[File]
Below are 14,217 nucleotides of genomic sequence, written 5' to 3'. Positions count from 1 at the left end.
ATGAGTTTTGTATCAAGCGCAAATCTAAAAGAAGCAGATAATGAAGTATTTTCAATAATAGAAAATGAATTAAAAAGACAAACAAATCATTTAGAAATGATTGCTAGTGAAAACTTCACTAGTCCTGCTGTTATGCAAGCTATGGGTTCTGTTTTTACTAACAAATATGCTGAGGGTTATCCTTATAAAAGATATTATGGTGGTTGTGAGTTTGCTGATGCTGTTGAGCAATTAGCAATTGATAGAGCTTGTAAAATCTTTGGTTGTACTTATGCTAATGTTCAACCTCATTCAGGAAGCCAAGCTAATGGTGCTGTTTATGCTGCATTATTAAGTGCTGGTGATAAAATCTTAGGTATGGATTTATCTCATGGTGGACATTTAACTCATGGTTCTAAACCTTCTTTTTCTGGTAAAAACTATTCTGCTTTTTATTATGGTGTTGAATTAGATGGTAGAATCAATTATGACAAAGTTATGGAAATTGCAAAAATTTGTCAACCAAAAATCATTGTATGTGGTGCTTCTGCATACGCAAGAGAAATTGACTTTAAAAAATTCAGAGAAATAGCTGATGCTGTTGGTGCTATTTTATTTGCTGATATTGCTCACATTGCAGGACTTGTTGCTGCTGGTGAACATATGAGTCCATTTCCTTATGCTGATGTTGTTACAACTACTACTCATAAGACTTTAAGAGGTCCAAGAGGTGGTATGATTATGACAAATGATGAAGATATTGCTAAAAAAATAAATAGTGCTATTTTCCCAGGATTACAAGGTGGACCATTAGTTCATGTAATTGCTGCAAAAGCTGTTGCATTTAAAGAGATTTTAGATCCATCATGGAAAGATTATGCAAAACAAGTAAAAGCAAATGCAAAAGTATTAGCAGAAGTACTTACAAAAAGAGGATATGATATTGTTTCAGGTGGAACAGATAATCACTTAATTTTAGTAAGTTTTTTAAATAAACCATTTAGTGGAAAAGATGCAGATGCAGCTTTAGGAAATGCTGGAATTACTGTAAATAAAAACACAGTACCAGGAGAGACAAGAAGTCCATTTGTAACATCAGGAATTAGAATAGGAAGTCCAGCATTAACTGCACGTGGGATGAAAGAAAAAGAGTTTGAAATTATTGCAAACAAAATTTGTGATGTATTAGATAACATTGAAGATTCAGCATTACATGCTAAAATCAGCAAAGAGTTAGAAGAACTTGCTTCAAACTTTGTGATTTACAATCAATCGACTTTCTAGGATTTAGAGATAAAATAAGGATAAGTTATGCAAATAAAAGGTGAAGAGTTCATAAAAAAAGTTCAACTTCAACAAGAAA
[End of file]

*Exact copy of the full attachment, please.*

Below are 14,217 nucleotides of genomic sequence, written 5' to 3'. Positions count from 1 at the left end.
ATGAGTTTTGTATCAAGCGCAAATCTAAAAGAAGCAGATAATGAAGTATTTTCAATAATAGAAAATGAATTAAAAAGACAAACAAATCATTTAGAAATGATTGCTAGTGAAAACTTCACTAGTCCTGCTGTTATGCAAGCTATGGGTTCTGTTTTTACTAACAAATATGCTGAGGGTTATCCTTATAAAAGATATTATGGTGGTTGTGAGTTTGCTGATGCTGTTGAGCAATTAGCAATTGATAGAGCTTGTAAAATCTTTGGTTGTACTTATGCTAATGTTCAACCTCATTCAGGAAGCCAAGCTAATGGTGCTGTTTATGCTGCATTATTAAGTGCTGGTGATAAAATCTTAGGTATGGATTTATCTCATGGTGGACATTTAACTCATGGTTCTAAACCTTCTTTTTCTGGTAAAAACTATTCTGCTTTTTATTATGGTGTTGAATTAGATGGTAGAATCAATTATGACAAAGTTATGGAAATTGCAAAAATTTGTCAACCAAAAATCATTGTATGTGGTGCTTCTGCATACGCAAGAGAAATTGACTTTAAAAAATTCAGAGAAATAGCTGATGCTGTTGGTGCTATTTTATTTGCTGATATTGCTCACATTGCAGGACTTGTTGCTGCTGGTGAACATATGAGTCCATTTCCTTATGCTGATGTTGTTACAACTACTACTCATAAGACTTTAAGAGGTCCAAGAGGTGGTATGATTATGACAAATGATGAAGATATTGCTAAAAAAATAAATAGTGCTATTTTCCCAGGATTACAAGGTGGACCATTAGTTCATGTAATTGCTGCAAAAGCTGTTGCATTTAAAGAGATTTTAGATCCATCATGGAAAGATTATGCAAAACAAGTAAAAGCAAATGCAAAAGTATTAGCAGAAGTACTTACAAAAAGAGGATATGATATTGTTTCAGGTGGAACAGATAATCACTTAATTTTAGTAAGTTTTTTAAATAAACCATTTAGTGGAAAAGATGCAGATGCAGCTTTAGGAAATGCTGGAATTACTGTAAATAAAAACACAGTACCAGGAGAGACAAGAAGTCCATTTGTAACATCAGGAATTAGAATAGGAAGTCCAGCATTAACTGCACGTGGGATGAAAGAAAAAGAGTTTGAAATTATTGCAAACAAAATTTGTGATGTATTAGATAACATTGAAGATTCAGCATTACATGCTAAAATCAGCAAAGAGTTAGAAGAACTTGCTTCAAACTTTGTGATTTACAATCAATCGACTTTCTAGGATTTAGAGATAAAATAAGGATAAGTTATGCAAATAAAAGGTGAAGAGTTCATAAAAAAAGTTCAACTTCAACAAGAAA